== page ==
“We’ve since learned that the fun site runs false and juicy reports based on a historic incident.” So went the spot-on encapsulation of the Onion‘s editorial mission, as summarized by Bangladesh’s Daily Manabzamin tabloid newspaper. The revelation was part of a correction for reprinting an Onion story that reported Neil Armstrong had been convinced the Moon landing was a hoax.
Indeed a sad moment in global journalism. Ironically, it sounds like an Onion headline itself:
Bangladeshi Tabloid Reprints False Story, Gives the
Onion Fleeting Sense of Credibility
My first reaction to the story (via BBC News) was a hearty “Oh, my.” Then it just became funny.
But overall, I’m going to go with troubling. Thing is, true journalism and entertainment have been colluding for a while — The Daily Show, naturally; Smoking Gun; blogs in general, etc. etc. — but as they become more and more dangerously intertwined we should be becoming more and more vigilant. And we’re not. Quick example: I’d like to think that the recent news that Wikipedia is going to control the editing of the bios of living notables is a sign that we’re beginning to embrace the notion of accountability. But more likely it’s just a result of some PR team raising a stink about embarrassing facts making it into their boss’s page, and making their lives hell. People want the scoop now and they’ll take the apologies later.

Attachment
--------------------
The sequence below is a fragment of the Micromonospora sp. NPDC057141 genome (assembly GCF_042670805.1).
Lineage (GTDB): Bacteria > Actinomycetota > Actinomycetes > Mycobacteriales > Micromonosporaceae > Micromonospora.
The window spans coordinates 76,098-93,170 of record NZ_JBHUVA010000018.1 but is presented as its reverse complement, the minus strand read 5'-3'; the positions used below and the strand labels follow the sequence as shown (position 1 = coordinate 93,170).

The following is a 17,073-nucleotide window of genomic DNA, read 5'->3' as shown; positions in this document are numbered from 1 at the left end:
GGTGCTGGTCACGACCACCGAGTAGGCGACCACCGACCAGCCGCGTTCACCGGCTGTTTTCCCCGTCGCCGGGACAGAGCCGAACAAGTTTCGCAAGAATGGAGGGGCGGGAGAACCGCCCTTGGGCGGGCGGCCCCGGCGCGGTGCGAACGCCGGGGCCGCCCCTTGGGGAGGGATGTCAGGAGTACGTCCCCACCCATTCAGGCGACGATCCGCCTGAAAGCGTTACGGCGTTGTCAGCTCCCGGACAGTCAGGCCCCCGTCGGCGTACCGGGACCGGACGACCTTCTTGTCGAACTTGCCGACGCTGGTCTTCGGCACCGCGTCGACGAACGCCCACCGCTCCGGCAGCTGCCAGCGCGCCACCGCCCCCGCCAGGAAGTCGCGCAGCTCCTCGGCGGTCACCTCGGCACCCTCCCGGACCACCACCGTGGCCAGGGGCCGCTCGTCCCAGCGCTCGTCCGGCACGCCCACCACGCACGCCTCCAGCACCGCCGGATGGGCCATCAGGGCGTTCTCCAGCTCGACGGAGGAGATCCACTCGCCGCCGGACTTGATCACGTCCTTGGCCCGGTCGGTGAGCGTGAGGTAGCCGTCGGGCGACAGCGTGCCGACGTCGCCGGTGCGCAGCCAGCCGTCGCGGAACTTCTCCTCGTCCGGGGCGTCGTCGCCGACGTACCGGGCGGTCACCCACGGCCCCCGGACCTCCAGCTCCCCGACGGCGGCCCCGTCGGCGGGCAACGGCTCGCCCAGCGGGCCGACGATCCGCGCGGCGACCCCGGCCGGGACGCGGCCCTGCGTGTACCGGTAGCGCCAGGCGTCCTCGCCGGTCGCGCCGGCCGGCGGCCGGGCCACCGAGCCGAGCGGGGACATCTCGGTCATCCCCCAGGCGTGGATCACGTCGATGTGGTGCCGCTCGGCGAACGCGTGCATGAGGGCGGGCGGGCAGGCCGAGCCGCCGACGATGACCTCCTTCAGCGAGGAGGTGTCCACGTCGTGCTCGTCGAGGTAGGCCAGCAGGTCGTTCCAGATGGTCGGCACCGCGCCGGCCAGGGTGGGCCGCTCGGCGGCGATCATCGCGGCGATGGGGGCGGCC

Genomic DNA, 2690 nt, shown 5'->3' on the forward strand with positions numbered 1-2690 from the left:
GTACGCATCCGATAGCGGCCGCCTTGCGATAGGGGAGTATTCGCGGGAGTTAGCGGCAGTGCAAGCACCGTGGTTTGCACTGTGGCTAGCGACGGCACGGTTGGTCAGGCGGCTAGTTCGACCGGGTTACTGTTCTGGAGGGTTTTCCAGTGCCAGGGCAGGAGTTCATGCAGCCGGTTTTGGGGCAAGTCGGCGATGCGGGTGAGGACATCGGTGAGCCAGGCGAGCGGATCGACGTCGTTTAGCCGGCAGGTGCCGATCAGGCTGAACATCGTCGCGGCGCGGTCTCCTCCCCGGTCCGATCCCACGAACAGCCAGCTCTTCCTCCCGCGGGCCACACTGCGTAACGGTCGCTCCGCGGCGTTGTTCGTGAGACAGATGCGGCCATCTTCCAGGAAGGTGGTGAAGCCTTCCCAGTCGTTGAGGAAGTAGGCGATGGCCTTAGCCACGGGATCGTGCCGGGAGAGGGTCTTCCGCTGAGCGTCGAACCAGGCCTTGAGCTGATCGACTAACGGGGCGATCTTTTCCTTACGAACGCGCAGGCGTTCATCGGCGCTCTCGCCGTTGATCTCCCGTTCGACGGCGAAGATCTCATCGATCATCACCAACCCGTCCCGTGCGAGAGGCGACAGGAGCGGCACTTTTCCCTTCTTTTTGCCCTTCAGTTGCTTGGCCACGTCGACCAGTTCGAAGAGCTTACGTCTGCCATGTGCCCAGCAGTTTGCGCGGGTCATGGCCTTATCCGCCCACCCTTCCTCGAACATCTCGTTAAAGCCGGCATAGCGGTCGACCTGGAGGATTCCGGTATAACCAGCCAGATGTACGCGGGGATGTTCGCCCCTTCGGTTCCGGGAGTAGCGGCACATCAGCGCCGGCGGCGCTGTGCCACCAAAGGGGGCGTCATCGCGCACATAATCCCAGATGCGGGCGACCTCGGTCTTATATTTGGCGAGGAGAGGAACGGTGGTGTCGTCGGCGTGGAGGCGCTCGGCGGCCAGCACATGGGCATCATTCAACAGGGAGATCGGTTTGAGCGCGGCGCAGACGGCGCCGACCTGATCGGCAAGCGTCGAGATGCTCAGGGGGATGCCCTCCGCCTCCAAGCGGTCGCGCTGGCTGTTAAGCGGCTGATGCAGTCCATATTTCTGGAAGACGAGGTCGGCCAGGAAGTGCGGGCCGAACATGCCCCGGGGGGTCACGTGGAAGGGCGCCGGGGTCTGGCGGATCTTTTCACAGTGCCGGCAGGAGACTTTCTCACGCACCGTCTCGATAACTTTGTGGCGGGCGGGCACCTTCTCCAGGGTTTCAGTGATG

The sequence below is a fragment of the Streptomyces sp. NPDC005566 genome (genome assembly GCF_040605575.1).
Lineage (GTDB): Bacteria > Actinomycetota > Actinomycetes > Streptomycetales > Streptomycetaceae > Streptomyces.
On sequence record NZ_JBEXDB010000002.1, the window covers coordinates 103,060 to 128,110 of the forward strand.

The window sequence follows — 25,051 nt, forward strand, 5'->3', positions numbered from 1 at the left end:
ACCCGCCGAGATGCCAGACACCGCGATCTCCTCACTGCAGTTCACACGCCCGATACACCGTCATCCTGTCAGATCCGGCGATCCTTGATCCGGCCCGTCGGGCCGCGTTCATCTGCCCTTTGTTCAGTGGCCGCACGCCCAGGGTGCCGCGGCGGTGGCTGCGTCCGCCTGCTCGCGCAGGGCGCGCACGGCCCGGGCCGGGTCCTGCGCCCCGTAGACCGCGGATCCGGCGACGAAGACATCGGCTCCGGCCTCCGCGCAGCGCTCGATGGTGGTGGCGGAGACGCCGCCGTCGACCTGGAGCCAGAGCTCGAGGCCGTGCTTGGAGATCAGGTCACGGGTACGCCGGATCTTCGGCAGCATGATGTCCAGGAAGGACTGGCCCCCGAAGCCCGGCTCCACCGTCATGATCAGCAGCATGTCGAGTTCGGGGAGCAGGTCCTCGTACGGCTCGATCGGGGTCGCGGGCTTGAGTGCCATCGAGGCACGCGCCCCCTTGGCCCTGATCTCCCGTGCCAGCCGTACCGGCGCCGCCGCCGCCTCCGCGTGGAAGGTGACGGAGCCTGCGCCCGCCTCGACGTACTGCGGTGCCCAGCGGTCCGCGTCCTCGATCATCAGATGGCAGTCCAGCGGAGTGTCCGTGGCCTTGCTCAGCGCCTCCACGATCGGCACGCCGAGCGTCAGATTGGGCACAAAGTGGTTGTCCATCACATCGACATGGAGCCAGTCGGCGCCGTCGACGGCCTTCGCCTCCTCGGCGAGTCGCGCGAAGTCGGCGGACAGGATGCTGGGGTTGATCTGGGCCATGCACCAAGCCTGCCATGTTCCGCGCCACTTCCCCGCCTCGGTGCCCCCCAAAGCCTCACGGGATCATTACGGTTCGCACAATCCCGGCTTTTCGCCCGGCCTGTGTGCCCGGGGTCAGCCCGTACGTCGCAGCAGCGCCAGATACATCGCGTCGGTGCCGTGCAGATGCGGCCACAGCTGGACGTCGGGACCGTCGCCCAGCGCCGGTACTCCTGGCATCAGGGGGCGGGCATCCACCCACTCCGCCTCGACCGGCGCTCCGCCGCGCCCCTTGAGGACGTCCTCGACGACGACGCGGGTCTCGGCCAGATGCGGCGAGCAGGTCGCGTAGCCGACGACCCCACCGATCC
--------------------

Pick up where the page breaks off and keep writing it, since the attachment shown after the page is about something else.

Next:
I guess the real takeaway here is: If you’re going to read Bangladeshi tabloids, do so with a critical eye.